Pair Programming Guide

Two heads are better than one — Teamwork within an organization is far from a subversive concept, but in an area where representatives are mostly promoted to work freely, it can be demanding for two developers to hook up.

Pair programming is basically a growing software development technique in which two individuals work on the single block of code. The programmers undertake one of two parts — the Driver and the navigator.

The driver in the process is responsible for diligently drafting code, while the navigator’s job is to review and concentrates on the plan of action.

There are numerous studies that depict the tremendous perks of increased output and productivity and a safe and sound product. However, the opinion differs significantly from one individual to another.

It’s a cold call to persuade some officials to allot the limited programming resources to this technique, specifically since it can be viewed as a misuse of precious resources in the first place. The matter of fact is, pair programming technique can take around 15% longer, yet produces 15% lesser defects (Read for more details).

The purpose of this article is to provide organizations with a basic pair programming guide along with highlighting the advantages and challenges the developers need to overcome with this technique. Excited? Let’s explore!

Pair Programming — Introduction

To recall, pair programming was first brought in as an integral element of the extreme programming software development technique. Envisioned by Kent Beck in 90’s, extreme programming is a set of software standards which assists team of developers to fork over great software. It stresses on exchanging information, clarity, response, determination, and consideration, all of which will eventually points to a decisive pair programming knowledge.

According to Beck, “Pair programmers: Keep each other on task. Brainstorm refinements to the system. Clarify ideas. Take initiative when their partner is stuck, thus lowering frustration. Hold each other accountable to the team’s practices. Pairing”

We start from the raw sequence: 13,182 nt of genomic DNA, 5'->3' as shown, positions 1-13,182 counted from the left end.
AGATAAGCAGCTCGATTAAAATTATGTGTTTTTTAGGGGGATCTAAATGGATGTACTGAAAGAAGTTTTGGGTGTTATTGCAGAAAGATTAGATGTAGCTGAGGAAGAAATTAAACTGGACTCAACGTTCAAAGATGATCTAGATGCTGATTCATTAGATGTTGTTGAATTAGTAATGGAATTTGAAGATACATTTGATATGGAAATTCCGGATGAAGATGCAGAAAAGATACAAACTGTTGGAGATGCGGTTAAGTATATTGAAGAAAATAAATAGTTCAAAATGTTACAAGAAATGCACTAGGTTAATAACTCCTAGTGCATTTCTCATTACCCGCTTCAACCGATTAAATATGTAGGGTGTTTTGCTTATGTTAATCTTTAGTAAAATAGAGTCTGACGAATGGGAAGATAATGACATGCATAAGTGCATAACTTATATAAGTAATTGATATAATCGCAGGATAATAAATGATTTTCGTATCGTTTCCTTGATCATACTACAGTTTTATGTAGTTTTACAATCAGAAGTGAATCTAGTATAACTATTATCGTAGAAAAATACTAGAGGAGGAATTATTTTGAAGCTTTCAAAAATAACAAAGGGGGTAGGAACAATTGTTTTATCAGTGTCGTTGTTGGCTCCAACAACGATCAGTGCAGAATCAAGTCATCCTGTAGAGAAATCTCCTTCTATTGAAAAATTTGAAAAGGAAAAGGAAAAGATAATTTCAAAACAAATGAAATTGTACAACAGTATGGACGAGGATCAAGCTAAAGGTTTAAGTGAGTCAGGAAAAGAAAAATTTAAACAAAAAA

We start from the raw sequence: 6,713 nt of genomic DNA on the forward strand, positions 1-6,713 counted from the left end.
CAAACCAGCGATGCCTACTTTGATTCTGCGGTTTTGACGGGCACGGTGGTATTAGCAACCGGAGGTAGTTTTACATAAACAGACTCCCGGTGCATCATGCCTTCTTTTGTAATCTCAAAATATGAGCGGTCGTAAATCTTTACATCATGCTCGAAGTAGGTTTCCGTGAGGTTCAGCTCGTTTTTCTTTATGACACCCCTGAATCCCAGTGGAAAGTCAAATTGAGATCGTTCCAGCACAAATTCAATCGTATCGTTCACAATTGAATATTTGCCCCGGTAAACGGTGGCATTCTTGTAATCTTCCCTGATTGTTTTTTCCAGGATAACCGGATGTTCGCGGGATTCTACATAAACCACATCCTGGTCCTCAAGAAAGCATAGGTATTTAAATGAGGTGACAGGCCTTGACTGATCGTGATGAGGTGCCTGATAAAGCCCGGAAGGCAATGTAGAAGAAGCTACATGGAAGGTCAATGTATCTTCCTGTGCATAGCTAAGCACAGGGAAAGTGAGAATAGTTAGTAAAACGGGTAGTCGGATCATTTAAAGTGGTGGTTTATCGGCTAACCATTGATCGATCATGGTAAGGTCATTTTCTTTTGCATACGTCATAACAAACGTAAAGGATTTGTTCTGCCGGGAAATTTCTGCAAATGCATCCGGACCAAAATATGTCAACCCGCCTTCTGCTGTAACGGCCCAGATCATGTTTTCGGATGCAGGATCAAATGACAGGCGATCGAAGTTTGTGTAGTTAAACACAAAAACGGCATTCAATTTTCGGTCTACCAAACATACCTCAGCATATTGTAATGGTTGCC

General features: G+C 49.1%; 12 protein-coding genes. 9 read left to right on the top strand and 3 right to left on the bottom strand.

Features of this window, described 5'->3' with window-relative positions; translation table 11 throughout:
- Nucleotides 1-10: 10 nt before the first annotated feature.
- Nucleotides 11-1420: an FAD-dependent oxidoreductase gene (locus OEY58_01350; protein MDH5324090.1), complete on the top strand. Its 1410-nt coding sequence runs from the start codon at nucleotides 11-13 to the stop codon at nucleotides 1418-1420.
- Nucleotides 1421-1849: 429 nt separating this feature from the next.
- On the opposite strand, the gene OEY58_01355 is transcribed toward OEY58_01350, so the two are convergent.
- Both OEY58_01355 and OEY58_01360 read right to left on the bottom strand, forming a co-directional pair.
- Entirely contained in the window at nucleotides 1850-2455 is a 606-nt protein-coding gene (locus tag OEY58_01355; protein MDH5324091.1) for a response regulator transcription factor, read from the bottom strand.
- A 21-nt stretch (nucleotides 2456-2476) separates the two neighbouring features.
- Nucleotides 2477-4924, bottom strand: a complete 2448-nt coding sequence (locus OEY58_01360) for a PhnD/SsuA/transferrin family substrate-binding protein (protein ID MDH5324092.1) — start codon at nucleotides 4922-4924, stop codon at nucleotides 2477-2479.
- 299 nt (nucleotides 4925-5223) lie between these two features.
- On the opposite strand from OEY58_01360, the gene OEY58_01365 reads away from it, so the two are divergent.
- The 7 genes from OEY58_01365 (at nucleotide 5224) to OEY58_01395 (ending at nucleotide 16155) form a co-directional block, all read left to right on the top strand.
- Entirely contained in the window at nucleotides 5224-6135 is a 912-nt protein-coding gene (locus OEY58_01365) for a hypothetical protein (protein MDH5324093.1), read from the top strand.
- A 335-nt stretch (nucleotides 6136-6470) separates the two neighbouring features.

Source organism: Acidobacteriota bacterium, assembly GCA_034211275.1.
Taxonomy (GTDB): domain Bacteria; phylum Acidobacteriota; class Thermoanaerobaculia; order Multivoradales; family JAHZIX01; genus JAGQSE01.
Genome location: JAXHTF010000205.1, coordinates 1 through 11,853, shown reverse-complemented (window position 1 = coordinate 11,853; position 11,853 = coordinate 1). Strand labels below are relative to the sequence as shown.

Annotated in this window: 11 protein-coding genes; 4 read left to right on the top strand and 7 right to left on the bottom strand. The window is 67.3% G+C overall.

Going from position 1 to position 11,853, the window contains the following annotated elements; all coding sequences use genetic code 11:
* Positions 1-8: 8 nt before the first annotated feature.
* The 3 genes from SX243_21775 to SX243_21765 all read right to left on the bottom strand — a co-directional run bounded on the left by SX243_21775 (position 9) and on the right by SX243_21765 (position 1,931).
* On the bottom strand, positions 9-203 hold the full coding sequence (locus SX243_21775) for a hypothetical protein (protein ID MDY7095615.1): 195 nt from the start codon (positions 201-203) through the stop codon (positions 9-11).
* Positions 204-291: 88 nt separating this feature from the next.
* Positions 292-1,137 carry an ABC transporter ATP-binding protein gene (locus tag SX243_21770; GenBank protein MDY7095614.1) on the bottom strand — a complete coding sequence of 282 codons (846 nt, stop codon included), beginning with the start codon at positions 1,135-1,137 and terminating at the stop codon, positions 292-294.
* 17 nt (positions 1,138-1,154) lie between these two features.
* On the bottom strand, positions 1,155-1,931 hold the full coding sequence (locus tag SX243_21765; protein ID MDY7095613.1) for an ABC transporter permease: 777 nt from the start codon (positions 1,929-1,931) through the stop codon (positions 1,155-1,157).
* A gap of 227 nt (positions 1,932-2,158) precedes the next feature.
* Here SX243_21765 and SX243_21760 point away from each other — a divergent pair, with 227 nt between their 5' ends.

How it Works?

As mentioned above, pair programming includes two individuals (developers) working on a single system, with one typing and the other one navigating or observing. Generally the one responsible for typing is known as the ‘Driver’, while the other one called the ‘Navigator’ continually revise and review what is being coded or typed. During the whole of their time with each other, the duo invariably keeps in touch, enabling the other partner to participate and help outline the code direction.

The objective is to share the workload between both the participants in order to maintain the constant development stream and also to help spread knowledge over the team. The driver and the reviewer should constantly interact with each other as it will add to the knowledge and efficiency for both the members.

In conclusion, the concept isn’t only about throwing two developers together and instructing them to go crazy. Over the past few years professionals have devised methodologies to utilize in diversified circumstances. Through experience and proper practice, these individuals have outdone and polished these procedures.

Pair Programming Techniques

At Weblab, we’ve been using pairing techniques for quite some time now. Generally we use it for complex pull requests review and coaching and fixing. We’ve watched developers who have never drafted code with someone else, and also witnessed individuals who have been drafting codes in pairs for multiple years. So, I assumed I would jot down some experiences and theorization I’ve developed about pair programming and the most widely used styles associated with this approach.

Driver-Navigator Roles

Generally, pair programming has been popularized through the driver-navigator technique. Ideally both the team members should switch their duties for better results.

In this style of pair programming, the navigator instantly loses his or her interest. That’s possibly because the person in charge of typing isn’t communicating, or perhaps the reviewer doesn’t want to bother him. Many times I’ve observed where the driver put forth ‘just a minute, I’ve got an idea’ and keep on working, the navigator check their social accounts or do some other irrelevant tasks.

Well, to efficiently carry out this style of pair programming, communication is what that makes all the difference. Sadly, this level of interaction isn’t inevitably inherent to a fresh pair. Due to this powerful communication specification, I usually consider this type to be a more transitional way of doing pair programming and I instruct beginners to stay away from it.

Strong & Traditional Pairing Techniques